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## Re: Multi-Dimensional Histograms

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> For things like PostGIS, which will want to index in 4 dimensions > (x, y, z, t), we might want to have multi-dimensional selectivity > histograms and some way to use same. > Another use case is cross column statistics. > Anybody here qualified to check out this paper on the subject, please > speak up :) > Well, I don't know if I'm qualified per se, but here goes... It seems seems like a very reasonable approach to multidimensional histograms. For those who haven't had time to read the paper, it describes SGRID, a greedy algorithm for partitioning an n-dimensional space into non-overlapping n-dimensional boxes and 'outliers' ( points that dont fit into any boxes, but dont warrant their own boxes ). Then, they compare their method to a regression technique, where the space is fit into a fixed grid histogram and then the grid densities are estimated via regression. They also compare a plane splitting algorithm, called MHIST, where the planes are constrained to be orthogonal to the naive dimension vectors. They dismiss singular value decomposition and the discrete wavelet transform as being too parametric ( which is silly, IMHO ) and briefly mention a couple standard clustering techniques ( which are probably not appropriate for us, given their complexity ). Unsurprisingly, it does well on the two test sets that they consider. It think the general idea is fine, but it would certainly need some modification to work for postgres. In particular, Using the naive dimension vectors ( ie, north and east for geo data, or column a and column b for cross-column stats ) in combination with the box constraint will probably lead to problems. Consider, for example, a river that goes in a straight line north-east, and a table that stores camp sites which are mostly along the river. Because SGRID can only create boxes with north east edges, you would end up with a bunch of tiny box on the river where one, long north-east pointing box would do. We would probably want to replace the error term that SGRID uses to determine when to create a new box by a statistical test ( maybe homogeneity of means? ) ( also, the same holds for the outliers ). Finally, this creates the partition but ( AFAICT ) it doesn't describe a method for locating the histogram estimate given a point ( although that doesn't seem too difficult ). -Nathan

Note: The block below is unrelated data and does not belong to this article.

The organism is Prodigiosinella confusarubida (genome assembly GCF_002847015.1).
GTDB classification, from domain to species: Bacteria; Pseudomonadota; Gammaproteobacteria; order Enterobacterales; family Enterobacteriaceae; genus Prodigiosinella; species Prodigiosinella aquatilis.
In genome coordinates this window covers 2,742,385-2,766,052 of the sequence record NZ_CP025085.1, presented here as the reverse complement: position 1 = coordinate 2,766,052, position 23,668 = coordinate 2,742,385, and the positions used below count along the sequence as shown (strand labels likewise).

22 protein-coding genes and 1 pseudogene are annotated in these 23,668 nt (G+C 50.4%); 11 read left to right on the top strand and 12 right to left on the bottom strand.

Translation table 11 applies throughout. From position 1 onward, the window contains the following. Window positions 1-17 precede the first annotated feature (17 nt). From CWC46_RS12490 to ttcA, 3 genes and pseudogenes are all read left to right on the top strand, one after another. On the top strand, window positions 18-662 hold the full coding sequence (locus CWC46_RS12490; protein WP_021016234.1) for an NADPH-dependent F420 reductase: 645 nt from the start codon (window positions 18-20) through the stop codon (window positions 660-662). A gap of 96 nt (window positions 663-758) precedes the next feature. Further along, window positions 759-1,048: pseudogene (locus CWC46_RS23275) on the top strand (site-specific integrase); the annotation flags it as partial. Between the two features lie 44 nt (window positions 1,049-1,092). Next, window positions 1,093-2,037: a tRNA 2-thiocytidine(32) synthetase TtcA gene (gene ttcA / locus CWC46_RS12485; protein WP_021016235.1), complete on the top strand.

- Multi-Dimensional Histograms at 2009-06-29 16:52:00 from David Fetter

- Re: Multi-Dimensional Histograms at 2009-06-29 20:44:30 from David Fetter

Next: From:David FetterDate:2009-06-29 20:44:30Subject: Re: Multi-Dimensional HistogramsPrevious: From: Josh BerkusDate: 2009-06-29 20:02:46Subject: Re: pre-proposal: permissions made easier